Globe and Mail
Doctors who refuse to provide certain treatments on religious or moral grounds must tread delicately or risk trampling human-rights laws, according to the chief commissioner of the Ontario Human Rights Commission, which is expected to weigh in soon on a review of professional guidelines for physicians practising in Canada’s largest province.
“First and foremost their job is to provide health-care services to people who require them,” Barbara Hall said. “If [doctors] wish to put forward their own human rights as a barrier to doing that then they may come up against the fact that their rights are not absolute.”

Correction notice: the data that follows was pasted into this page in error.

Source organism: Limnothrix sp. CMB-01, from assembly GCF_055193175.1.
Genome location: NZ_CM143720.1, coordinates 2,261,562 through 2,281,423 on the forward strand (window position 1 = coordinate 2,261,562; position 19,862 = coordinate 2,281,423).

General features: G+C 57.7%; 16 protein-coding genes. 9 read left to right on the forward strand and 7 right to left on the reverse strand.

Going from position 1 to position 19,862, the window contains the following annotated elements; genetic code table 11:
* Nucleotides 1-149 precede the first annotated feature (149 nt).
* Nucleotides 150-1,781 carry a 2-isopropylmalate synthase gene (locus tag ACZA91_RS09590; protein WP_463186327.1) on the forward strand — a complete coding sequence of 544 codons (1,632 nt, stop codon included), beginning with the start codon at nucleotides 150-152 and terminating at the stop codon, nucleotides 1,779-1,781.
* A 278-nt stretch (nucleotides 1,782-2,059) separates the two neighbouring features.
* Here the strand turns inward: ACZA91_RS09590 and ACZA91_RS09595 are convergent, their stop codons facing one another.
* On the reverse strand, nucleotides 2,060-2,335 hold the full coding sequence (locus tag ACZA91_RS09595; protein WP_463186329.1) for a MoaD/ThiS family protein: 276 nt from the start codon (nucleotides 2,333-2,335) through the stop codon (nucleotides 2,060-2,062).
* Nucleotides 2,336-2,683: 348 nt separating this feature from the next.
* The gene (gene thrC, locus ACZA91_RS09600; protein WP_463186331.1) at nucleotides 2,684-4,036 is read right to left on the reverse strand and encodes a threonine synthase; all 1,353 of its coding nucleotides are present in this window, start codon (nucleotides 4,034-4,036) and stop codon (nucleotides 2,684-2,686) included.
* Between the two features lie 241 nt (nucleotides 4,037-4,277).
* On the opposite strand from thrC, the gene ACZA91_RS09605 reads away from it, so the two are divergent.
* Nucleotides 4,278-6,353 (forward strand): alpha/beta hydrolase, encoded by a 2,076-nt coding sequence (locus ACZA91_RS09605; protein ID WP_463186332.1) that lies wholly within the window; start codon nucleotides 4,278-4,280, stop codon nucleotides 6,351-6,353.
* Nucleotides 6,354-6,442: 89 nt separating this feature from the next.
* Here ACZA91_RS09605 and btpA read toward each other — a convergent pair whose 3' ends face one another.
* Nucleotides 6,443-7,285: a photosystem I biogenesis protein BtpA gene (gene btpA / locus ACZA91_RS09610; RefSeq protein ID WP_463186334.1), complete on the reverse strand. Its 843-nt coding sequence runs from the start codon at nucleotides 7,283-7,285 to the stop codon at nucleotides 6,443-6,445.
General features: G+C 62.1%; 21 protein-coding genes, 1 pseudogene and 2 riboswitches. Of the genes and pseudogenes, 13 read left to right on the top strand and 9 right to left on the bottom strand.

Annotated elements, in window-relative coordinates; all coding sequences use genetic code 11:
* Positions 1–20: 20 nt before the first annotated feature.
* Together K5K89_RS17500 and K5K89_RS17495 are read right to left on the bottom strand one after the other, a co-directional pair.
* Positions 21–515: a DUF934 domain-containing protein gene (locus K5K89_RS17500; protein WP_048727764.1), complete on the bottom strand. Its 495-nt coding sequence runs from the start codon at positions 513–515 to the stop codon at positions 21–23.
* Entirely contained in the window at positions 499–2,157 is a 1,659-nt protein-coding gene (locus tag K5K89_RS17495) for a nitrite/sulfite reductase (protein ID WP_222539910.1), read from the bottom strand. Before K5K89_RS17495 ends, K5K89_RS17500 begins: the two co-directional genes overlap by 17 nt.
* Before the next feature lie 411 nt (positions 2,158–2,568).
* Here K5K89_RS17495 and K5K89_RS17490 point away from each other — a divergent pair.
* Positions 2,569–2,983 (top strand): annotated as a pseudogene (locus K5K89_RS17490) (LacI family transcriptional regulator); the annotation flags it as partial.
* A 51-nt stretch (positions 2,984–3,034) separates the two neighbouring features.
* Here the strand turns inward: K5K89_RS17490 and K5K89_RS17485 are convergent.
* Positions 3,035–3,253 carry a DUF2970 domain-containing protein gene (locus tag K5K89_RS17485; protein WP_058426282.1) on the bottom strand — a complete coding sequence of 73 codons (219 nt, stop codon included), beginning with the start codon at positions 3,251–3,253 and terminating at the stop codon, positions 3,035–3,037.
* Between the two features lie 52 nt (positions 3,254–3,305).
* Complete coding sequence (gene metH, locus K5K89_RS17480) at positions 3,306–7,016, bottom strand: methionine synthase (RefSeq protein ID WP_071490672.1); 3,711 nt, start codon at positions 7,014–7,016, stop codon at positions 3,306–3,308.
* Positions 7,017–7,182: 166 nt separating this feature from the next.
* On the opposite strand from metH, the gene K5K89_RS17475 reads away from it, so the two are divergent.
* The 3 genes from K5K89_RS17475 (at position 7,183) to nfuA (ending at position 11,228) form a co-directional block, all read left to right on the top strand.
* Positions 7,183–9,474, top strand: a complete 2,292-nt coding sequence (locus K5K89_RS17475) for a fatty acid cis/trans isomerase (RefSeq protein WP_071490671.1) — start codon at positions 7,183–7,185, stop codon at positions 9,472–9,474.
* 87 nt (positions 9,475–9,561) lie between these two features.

In an interview, Ms. Hall said doctors generally do not enjoy the same legal protections as religious officials – a point her commission underlined to the College of Physicians and Surgeons of Ontario (CPSO) when the medical regulator last updated its policy on doctors and the human-rights code in 2008. . . [Full text]